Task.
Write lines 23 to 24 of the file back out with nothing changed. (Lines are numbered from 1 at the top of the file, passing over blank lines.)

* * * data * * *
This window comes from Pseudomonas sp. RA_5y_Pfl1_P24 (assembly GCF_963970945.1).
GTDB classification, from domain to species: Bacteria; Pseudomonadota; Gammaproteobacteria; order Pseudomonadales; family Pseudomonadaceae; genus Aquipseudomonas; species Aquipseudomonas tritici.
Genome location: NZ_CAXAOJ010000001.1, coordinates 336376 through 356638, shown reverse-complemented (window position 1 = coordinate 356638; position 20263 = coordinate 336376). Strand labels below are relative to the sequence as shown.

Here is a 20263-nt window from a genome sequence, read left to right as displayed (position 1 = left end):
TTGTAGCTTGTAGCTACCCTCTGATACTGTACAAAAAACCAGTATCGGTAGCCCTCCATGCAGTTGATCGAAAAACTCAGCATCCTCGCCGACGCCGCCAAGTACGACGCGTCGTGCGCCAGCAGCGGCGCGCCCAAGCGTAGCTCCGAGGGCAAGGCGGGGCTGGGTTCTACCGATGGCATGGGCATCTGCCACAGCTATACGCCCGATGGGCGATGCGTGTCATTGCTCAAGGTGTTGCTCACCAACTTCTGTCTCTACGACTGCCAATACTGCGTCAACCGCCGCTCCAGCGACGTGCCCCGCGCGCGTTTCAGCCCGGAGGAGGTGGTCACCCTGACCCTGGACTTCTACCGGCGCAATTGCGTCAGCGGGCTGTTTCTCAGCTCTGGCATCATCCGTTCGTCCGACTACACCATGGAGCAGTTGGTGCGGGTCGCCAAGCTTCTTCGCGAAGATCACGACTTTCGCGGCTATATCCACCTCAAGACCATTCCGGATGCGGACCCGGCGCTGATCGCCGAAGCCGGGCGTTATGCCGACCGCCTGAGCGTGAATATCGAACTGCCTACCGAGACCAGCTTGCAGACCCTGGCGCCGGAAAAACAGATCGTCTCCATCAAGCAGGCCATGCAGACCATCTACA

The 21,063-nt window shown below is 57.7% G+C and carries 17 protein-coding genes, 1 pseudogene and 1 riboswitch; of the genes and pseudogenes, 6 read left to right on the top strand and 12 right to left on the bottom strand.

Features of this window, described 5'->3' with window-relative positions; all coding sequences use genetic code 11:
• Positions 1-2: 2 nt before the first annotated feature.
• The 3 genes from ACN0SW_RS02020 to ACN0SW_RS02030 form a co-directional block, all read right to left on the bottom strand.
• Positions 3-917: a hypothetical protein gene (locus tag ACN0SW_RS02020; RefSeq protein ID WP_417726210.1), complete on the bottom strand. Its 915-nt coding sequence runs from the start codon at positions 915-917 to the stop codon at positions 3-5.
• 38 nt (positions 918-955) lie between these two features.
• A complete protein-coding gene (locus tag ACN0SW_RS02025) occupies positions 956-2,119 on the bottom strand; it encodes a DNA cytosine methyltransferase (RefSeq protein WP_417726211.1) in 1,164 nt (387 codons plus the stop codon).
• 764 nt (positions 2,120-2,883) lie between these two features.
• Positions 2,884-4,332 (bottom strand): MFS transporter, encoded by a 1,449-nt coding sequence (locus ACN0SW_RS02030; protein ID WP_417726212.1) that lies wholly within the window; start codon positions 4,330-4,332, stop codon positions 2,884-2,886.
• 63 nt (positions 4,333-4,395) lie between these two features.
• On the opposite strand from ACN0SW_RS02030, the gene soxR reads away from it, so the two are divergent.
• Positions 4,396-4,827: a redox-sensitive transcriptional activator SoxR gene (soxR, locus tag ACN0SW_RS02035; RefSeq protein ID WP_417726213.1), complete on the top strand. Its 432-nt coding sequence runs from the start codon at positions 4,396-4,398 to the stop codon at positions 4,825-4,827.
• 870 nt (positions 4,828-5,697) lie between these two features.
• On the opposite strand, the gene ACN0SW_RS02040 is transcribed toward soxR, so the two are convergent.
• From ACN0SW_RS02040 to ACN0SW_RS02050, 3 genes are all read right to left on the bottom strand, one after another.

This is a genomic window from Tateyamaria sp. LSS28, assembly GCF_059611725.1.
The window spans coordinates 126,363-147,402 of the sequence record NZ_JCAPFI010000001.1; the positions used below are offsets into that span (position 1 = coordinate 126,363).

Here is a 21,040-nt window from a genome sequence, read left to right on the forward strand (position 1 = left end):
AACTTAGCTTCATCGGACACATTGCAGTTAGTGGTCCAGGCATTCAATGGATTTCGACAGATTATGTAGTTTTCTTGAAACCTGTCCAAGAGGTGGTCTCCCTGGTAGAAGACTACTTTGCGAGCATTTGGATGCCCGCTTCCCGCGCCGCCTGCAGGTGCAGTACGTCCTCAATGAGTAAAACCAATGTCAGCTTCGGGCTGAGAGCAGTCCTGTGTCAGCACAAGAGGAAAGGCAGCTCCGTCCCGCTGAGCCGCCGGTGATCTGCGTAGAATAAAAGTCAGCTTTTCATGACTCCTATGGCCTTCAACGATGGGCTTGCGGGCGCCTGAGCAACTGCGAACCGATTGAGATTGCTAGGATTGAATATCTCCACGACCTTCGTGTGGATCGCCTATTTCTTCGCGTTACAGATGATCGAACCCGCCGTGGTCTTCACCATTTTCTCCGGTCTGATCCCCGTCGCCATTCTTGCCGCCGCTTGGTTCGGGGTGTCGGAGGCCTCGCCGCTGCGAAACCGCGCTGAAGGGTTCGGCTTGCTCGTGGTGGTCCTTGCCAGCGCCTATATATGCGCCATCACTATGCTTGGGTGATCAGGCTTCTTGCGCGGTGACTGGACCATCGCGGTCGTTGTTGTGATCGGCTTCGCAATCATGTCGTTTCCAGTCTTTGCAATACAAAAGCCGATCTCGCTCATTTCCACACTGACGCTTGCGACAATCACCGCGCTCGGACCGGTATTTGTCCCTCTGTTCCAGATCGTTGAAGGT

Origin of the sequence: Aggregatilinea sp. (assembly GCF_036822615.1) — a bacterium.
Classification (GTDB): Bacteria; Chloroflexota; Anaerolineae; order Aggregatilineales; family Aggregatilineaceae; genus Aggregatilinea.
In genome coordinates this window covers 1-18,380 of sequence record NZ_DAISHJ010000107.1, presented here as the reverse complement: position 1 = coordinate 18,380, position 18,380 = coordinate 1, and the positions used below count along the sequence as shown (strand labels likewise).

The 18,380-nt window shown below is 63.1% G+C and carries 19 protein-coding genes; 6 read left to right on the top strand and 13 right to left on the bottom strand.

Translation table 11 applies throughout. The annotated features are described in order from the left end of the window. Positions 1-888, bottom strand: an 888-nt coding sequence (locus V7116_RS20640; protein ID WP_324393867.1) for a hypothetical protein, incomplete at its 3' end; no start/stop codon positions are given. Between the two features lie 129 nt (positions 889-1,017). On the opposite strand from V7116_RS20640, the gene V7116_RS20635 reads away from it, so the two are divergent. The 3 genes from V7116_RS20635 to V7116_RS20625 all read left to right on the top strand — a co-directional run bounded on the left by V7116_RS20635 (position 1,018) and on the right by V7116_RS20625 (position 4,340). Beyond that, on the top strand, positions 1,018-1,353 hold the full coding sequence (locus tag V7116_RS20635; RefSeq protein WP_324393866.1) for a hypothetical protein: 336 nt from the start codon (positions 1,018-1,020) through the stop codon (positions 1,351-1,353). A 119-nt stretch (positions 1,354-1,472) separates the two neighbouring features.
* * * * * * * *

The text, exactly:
Here is a 21,040-nt window from a genome sequence, read left to right on the forward strand (position 1 = left end):
AACTTAGCTTCATCGGACACATTGCAGTTAGTGGTCCAGGCATTCAATGGATTTCGACAGATTATGTAGTTTTCTTGAAACCTGTCCAAGAGGTGGTCTCCCTGGTAGAAGACTACTTTGCGAGCATTTGGATGCCCGCTTCCCGCGCCGCCTGCAGGTGCAGTACGTCCTCAATGAGTAAAACCAATGTCAGCTTCGGGCTGAGAGCAGTCCTGTGTCAGCACAAGAGGAAAGGCAGCTCCGTCCCGCTGAGCCGCCGGTGATCTGCGTAGAATAAAAGTCAGCTTTTCATGACTCCTATGGCCTTCAACGATGGGCTTGCGGGCGCCTGAGCAACTGCGAACCGATTGAGATTGCTAGGATTGAATATCTCCACGACCTTCGTGTGGATCGCCTATTTCTTCGCGTTACAGATGATCGAACCCGCCGTGGTCTTCACCATTTTCTCCGGTCTGATCCCCGTCGCCATTCTTGCCGCCGCTTGGTTCGGGGTGTCGGAGGCCTCGCCGCTGCGAAACCGCGCTGAAGGGTTCGGCTTGCTCGTGGTGGTCCTTGCCAGCGCCTATATATGCGCCATCACTATGCTTGGGTGATCAGGCTTCTTGCGCGGTGACTGGACCATCGCGGTCGTTGTTGTGATCGGCTTCGCAATCATGTCGTTTCCAGTCTTTGCAATACAAAAGCCGATCTCGCTCATTTCCACACTGACGCTTGCGACAATCACCGCGCTCGGACCGGTATTTGTCCCTCTGTTCCAGATCGTTGAAGGT